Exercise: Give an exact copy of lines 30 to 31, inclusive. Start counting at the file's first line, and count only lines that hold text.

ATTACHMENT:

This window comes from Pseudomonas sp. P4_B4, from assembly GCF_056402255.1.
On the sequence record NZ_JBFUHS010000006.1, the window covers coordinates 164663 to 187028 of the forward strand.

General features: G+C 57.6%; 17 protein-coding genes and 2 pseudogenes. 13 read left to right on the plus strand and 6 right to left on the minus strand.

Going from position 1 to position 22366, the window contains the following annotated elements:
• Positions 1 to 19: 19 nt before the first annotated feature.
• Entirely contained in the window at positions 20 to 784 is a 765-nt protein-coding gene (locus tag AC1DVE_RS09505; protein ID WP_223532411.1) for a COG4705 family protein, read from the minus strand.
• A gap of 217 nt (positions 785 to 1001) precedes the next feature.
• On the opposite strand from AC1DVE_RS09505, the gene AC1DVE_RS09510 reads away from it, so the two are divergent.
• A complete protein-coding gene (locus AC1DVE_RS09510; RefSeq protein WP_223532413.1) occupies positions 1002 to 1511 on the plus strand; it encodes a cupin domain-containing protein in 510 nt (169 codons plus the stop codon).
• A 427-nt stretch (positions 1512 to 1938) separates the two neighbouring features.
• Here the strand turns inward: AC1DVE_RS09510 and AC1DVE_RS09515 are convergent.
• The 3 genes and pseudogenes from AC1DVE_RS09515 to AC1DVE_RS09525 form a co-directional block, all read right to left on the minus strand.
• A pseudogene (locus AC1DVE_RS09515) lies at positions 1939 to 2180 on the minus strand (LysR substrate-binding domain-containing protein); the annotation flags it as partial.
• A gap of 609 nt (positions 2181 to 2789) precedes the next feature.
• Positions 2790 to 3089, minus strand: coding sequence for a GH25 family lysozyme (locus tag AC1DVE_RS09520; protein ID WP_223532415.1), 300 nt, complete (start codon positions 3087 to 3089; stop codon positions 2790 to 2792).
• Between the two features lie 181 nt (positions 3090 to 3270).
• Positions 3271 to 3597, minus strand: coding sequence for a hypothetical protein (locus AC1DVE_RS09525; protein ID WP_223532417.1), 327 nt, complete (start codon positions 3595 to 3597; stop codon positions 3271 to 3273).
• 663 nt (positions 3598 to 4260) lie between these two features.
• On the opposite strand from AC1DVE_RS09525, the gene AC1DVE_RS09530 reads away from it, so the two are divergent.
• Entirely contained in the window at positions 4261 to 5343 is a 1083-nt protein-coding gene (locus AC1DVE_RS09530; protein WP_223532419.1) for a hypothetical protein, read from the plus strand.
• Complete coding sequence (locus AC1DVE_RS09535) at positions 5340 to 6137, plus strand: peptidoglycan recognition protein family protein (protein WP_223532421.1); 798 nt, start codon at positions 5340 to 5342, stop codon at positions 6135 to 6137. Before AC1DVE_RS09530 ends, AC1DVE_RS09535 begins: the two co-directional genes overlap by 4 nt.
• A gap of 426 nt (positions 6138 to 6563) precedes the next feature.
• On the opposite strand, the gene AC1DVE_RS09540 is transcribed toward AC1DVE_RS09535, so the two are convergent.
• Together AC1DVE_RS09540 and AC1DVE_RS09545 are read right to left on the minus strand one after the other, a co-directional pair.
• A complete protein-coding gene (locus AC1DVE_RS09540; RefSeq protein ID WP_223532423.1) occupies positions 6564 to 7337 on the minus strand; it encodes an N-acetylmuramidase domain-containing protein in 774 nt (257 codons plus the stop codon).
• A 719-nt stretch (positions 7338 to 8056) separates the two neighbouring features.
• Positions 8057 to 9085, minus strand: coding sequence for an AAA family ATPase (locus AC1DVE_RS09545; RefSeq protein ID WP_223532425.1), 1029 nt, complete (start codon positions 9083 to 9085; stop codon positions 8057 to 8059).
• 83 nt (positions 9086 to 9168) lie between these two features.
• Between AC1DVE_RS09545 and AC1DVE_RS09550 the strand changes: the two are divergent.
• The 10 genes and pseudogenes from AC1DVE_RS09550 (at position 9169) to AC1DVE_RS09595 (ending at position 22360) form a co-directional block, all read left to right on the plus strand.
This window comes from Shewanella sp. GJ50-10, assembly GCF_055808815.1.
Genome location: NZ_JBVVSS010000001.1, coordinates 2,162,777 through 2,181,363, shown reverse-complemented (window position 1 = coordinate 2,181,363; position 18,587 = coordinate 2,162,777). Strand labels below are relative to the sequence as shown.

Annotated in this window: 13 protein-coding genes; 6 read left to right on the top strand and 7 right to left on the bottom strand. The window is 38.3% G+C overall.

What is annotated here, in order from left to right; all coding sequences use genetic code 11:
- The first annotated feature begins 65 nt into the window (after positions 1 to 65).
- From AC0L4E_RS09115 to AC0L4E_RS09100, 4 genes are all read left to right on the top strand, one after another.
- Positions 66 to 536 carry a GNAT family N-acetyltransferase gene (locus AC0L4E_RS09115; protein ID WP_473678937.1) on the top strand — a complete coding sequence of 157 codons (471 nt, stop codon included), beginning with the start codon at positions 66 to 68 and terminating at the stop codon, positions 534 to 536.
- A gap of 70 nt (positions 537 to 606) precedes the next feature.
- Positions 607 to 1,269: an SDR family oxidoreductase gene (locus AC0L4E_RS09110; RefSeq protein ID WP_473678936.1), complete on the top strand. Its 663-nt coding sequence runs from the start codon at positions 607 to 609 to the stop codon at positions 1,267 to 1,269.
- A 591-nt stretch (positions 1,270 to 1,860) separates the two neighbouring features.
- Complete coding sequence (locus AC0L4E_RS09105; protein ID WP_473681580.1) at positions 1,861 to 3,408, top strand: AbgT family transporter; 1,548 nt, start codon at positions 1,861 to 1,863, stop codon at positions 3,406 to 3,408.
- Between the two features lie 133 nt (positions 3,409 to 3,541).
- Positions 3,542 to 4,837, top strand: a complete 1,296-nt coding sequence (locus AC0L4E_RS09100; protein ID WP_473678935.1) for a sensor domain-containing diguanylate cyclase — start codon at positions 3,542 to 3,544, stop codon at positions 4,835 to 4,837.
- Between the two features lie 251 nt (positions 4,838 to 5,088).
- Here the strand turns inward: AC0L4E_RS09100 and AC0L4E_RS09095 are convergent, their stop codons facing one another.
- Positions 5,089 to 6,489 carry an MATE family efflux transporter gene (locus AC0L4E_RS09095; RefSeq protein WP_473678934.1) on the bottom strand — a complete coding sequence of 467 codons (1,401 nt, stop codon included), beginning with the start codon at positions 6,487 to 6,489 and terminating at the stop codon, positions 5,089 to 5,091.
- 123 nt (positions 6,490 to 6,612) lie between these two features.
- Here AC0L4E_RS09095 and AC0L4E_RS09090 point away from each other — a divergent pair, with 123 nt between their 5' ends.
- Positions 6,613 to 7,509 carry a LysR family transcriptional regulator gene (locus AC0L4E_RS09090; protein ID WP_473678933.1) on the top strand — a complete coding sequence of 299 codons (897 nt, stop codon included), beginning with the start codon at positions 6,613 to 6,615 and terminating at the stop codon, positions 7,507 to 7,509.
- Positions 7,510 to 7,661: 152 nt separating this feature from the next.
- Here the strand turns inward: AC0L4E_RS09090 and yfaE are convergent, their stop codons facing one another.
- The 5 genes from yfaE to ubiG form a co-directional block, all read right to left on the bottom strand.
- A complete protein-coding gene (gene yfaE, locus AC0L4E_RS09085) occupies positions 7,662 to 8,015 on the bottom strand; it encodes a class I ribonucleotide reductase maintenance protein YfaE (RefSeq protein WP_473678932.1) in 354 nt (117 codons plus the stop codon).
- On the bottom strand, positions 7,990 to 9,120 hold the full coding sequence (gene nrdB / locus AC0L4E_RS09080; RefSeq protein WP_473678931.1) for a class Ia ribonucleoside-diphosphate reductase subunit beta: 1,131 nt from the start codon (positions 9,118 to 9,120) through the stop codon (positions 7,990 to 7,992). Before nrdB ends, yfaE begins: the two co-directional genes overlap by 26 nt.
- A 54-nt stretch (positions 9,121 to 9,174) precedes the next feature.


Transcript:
• The 10 genes and pseudogenes from AC1DVE_RS09550 (at position 9169) to AC1DVE_RS09595 (ending at position 22360) form a co-directional block, all read left to right on the plus strand.
This window comes from Shewanella sp. GJ50-10, assembly GCF_055808815.1.